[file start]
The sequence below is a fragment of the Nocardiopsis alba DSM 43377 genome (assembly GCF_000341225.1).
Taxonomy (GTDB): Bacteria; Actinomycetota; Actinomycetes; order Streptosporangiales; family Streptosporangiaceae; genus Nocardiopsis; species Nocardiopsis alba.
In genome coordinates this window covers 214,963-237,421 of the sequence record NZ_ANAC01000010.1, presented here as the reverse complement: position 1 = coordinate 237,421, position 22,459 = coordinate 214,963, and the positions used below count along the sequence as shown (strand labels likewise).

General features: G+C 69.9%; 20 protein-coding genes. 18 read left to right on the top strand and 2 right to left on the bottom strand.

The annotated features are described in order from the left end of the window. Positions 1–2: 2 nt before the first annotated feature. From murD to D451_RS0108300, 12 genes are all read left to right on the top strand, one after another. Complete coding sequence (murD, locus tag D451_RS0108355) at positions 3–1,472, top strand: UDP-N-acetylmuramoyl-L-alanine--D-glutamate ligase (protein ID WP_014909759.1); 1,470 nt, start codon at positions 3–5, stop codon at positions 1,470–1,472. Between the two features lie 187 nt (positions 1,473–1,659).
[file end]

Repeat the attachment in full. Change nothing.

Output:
The sequence below is a fragment of the Nocardiopsis alba DSM 43377 genome (assembly GCF_000341225.1).
Taxonomy (GTDB): Bacteria; Actinomycetota; Actinomycetes; order Streptosporangiales; family Streptosporangiaceae; genus Nocardiopsis; species Nocardiopsis alba.
In genome coordinates this window covers 214,963-237,421 of the sequence record NZ_ANAC01000010.1, presented here as the reverse complement: position 1 = coordinate 237,421, position 22,459 = coordinate 214,963, and the positions used below count along the sequence as shown (strand labels likewise).

General features: G+C 69.9%; 20 protein-coding genes. 18 read left to right on the top strand and 2 right to left on the bottom strand.

The annotated features are described in order from the left end of the window. Positions 1–2: 2 nt before the first annotated feature. From murD to D451_RS0108300, 12 genes are all read left to right on the top strand, one after another. Complete coding sequence (murD, locus tag D451_RS0108355) at positions 3–1,472, top strand: UDP-N-acetylmuramoyl-L-alanine--D-glutamate ligase (protein ID WP_014909759.1); 1,470 nt, start codon at positions 3–5, stop codon at positions 1,470–1,472. Between the two features lie 187 nt (positions 1,473–1,659).